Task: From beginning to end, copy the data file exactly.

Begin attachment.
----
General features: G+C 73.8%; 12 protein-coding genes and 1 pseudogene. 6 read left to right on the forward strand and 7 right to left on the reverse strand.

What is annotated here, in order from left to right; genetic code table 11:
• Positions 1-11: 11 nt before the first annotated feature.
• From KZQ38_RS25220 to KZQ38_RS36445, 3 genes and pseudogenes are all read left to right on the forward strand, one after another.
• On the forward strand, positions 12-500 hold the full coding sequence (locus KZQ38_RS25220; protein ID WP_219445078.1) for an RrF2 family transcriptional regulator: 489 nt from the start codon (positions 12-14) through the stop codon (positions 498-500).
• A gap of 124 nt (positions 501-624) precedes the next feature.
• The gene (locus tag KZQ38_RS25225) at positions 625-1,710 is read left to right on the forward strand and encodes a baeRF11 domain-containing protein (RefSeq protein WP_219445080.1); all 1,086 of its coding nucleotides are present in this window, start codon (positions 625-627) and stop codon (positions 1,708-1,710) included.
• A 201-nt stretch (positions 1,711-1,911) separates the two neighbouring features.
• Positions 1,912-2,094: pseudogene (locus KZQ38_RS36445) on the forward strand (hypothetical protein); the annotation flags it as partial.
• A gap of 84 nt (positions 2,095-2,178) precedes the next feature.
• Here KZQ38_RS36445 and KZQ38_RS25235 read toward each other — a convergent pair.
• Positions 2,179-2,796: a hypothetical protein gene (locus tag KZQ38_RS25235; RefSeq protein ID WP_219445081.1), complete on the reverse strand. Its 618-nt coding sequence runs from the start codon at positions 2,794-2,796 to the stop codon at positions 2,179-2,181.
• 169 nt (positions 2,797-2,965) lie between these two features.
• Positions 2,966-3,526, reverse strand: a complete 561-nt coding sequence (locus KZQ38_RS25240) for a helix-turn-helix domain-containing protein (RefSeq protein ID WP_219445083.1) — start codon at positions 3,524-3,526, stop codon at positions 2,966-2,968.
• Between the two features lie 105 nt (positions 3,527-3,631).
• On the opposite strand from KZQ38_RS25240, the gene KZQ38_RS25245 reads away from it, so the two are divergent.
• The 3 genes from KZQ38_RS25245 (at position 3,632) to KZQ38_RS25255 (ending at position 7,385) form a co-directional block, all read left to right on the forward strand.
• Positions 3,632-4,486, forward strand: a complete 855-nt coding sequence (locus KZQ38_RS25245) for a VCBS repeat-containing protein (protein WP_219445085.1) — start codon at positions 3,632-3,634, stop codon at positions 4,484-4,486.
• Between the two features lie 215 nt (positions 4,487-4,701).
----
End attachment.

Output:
General features: G+C 73.8%; 12 protein-coding genes and 1 pseudogene. 6 read left to right on the forward strand and 7 right to left on the reverse strand.

What is annotated here, in order from left to right; genetic code table 11:
• Positions 1-11: 11 nt before the first annotated feature.
• From KZQ38_RS25220 to KZQ38_RS36445, 3 genes and pseudogenes are all read left to right on the forward strand, one after another.
• On the forward strand, positions 12-500 hold the full coding sequence (locus KZQ38_RS25220; protein ID WP_219445078.1) for an RrF2 family transcriptional regulator: 489 nt from the start codon (positions 12-14) through the stop codon (positions 498-500).
• A gap of 124 nt (positions 501-624) precedes the next feature.
• The gene (locus tag KZQ38_RS25225) at positions 625-1,710 is read left to right on the forward strand and encodes a baeRF11 domain-containing protein (RefSeq protein WP_219445080.1); all 1,086 of its coding nucleotides are present in this window, start codon (positions 625-627) and stop codon (positions 1,708-1,710) included.
• A 201-nt stretch (positions 1,711-1,911) separates the two neighbouring features.
• Positions 1,912-2,094: pseudogene (locus KZQ38_RS36445) on the forward strand (hypothetical protein); the annotation flags it as partial.
• A gap of 84 nt (positions 2,095-2,178) precedes the next feature.
• Here KZQ38_RS36445 and KZQ38_RS25235 read toward each other — a convergent pair.
• Positions 2,179-2,796: a hypothetical protein gene (locus tag KZQ38_RS25235; RefSeq protein ID WP_219445081.1), complete on the reverse strand. Its 618-nt coding sequence runs from the start codon at positions 2,794-2,796 to the stop codon at positions 2,179-2,181.
• 169 nt (positions 2,797-2,965) lie between these two features.
• Positions 2,966-3,526, reverse strand: a complete 561-nt coding sequence (locus KZQ38_RS25240) for a helix-turn-helix domain-containing protein (RefSeq protein ID WP_219445083.1) — start codon at positions 3,524-3,526, stop codon at positions 2,966-2,968.
• Between the two features lie 105 nt (positions 3,527-3,631).
• On the opposite strand from KZQ38_RS25240, the gene KZQ38_RS25245 reads away from it, so the two are divergent.
• The 3 genes from KZQ38_RS25245 (at position 3,632) to KZQ38_RS25255 (ending at position 7,385) form a co-directional block, all read left to right on the forward strand.
• Positions 3,632-4,486, forward strand: a complete 855-nt coding sequence (locus KZQ38_RS25245) for a VCBS repeat-containing protein (protein WP_219445085.1) — start codon at positions 3,632-3,634, stop codon at positions 4,484-4,486.
• Between the two features lie 215 nt (positions 4,487-4,701).